Law & Order: SVU is one of the most “marathoned” television shows out there today. At any time of day, sometimes on multiple channels, you can catch a marathon of the exploits of the NYPD Special Victims Unit.
One of the main reasons it’s so “marathon-able” is that each episode is self-contained. You don’t need to be following the series every week or even every season to find yourself engrossed in an episode.
The modern incarnation of SVU has eschewed from this tried and true formula. It seems obsessed with laying out the personal struggles of the SVU detectives. We’ve dove into Amanda Rollins’ (Kelli Giddish) drinking and gambling problems multiple times, Nick Amaro’s (Danny Pino) failed marriage and his long-lost love child. Now, next week’s the revolves around Amaro shooting a kid. So, what, there’s no more trials on SVU? Is it all becoming personal tragedies?
Tonight’s episode, “Psycho/Therapist” plunges into the deep end of personal struggle and the Russian judge is not pleased. The episode is continuation and conclusion (?) of the Olivia Benson (Mariska Hargitay)/William Lewis (Pablo Schreiber) storyline which started during last season’s finale and continued into this season’s premiere.
The continuation of this, particular storyline is a bit random. The last time we were involved with it, it was in the season premiere back in September. Since then the show has put the story on the back burner (we all thought it was resolved) in favor of a run of self-contained episodes that were “ripped from the headlines” like the Paul Deen/Trayvon Martin mash-up or the horrific American Idol-themed episode. Olivia’s mental anguish was barely touched upon, outside of brief scenes of her talking with her therapist, which opened a handful of episodes. In fact, we focused more on Olivia’s rushed relationship with Cassidy (Dean Winters) than the psychological and emotional effects of her brutal assault at the hands of Lewis.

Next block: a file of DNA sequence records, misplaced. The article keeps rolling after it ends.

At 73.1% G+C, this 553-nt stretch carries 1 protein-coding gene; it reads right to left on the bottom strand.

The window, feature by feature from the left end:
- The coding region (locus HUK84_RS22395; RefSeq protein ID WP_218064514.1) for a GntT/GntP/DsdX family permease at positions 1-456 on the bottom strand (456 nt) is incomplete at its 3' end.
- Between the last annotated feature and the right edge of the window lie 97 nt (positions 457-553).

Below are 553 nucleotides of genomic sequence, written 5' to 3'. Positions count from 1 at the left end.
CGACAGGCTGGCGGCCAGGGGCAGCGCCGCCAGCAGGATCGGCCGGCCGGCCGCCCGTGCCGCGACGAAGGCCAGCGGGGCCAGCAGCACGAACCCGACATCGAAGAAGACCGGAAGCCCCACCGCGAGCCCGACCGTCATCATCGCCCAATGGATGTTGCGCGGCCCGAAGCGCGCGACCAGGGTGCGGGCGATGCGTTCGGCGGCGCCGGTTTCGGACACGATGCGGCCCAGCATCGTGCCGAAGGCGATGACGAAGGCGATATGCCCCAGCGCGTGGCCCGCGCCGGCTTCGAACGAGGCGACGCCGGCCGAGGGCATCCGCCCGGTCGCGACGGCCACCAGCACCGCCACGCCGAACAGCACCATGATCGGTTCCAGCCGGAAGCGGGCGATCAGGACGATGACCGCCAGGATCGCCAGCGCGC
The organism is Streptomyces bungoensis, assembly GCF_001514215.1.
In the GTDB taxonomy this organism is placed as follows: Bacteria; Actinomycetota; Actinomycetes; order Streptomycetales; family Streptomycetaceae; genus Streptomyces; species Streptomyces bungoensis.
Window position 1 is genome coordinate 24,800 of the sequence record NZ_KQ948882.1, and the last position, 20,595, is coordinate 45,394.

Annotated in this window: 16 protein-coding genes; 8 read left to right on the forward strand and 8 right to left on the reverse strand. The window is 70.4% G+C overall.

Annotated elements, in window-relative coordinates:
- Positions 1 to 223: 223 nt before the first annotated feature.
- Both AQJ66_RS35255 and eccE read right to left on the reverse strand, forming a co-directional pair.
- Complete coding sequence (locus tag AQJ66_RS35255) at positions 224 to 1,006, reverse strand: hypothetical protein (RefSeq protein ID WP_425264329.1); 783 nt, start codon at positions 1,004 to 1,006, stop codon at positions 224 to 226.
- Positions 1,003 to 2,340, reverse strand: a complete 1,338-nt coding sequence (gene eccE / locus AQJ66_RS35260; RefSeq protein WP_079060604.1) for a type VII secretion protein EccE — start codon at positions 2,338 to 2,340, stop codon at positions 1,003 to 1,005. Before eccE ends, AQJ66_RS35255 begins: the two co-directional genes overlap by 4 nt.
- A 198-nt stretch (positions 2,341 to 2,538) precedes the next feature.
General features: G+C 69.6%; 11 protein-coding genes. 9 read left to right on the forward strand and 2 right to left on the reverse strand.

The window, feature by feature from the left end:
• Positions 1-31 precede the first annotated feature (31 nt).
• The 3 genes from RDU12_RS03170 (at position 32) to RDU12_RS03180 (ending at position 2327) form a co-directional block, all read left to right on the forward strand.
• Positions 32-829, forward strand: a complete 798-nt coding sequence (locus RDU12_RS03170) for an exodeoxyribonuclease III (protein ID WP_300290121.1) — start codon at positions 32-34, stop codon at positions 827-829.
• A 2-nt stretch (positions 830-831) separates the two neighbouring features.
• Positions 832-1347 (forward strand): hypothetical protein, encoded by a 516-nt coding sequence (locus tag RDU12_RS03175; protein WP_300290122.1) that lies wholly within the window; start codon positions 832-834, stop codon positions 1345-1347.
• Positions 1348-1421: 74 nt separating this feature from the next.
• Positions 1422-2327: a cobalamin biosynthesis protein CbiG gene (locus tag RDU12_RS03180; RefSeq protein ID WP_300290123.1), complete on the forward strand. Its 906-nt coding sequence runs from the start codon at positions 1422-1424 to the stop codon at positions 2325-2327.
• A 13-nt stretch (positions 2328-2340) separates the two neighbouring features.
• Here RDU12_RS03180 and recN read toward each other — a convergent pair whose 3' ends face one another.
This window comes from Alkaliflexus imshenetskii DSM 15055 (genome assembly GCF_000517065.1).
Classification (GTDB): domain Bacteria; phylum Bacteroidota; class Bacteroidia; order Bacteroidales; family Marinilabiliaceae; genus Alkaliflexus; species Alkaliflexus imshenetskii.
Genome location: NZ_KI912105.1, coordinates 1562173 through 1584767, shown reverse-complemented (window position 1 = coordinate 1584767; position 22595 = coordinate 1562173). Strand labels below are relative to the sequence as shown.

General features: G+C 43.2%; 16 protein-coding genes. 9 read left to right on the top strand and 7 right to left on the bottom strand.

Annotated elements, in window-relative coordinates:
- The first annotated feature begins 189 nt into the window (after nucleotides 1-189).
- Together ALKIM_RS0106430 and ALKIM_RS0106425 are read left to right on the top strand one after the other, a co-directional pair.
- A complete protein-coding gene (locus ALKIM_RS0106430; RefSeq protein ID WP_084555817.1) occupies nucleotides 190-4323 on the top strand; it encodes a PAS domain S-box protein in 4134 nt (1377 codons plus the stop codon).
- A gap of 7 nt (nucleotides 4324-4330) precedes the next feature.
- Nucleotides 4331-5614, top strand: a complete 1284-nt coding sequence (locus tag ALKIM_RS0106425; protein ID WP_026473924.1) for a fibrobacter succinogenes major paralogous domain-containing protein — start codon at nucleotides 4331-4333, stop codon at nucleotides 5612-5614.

But here we are, mid-season premiere and we’re suddenly back to this storyline. To make matters worse Olivia is all PTSD-ed and an emotional train wreck. If Olivia Benson has been one thing throughout the series — it’s been strong. So to see her all in a state of distress after weeks of her being A-OK, is just weird and hard to buy. Her actions and the random dream sequences employed to further show her trauma are so jarring and over-the-top that it borders on complete cheap melodrama. It’s painfully awkward, you’re almost wincing at certain points.
The saving grace of the episode is the performance of Pablo Schreiber. He has such command of every scene he’s in. Some may see his performance as over-the-top, but in the world of the episode, it had to be. The character had to create an over-the-top spectacle in order to create doubt, to sway the jury, discredit his witnesses, in particular Olivia. The one problem with Schreiber is the following — he’s been in multiple Law & Order episodes throughout the decades. (To be exact — he appeared on Criminal Intent in 2005, the original Law & Order in 2006, Criminal Intent again in 2007, SVU in 2007, original Law & Order in 2008 and then SVU in 2013 and 2014). He’s given such solid performances in these episodes that you remember him…maybe it’s a nitpick, but if you’ve “marathoned” SVU before, you can’t shake the fact this guy has been on the show so many times before.
Oh, and the ending of the episode, terrible. Absolutely terrible. It’s such a cop out of an ending that SPOILER ALERTit gives us no real resolution. In fact, when you see it, it’s an absolute groan and kills a lot of the good in the episode.
Ultimately, “Psycho/Therapist” was a decent, but very flawed episode. It’s an episode that would’ve had more emotional impact if it had aired in the fall, maybe as the mid-season finale. If written better it could’ve been an amazing episode, but alas it was not. It also felt like more a swan song for Olivia Benson than just another episode. Her actions throughout and at the conclusion of the trial have all the earmarks of a character that is on their way out. (If Olivia leaves, just end the show.) Sadly, if SVU keeps going down the road it’s going to be signing its own swan swing soon enough.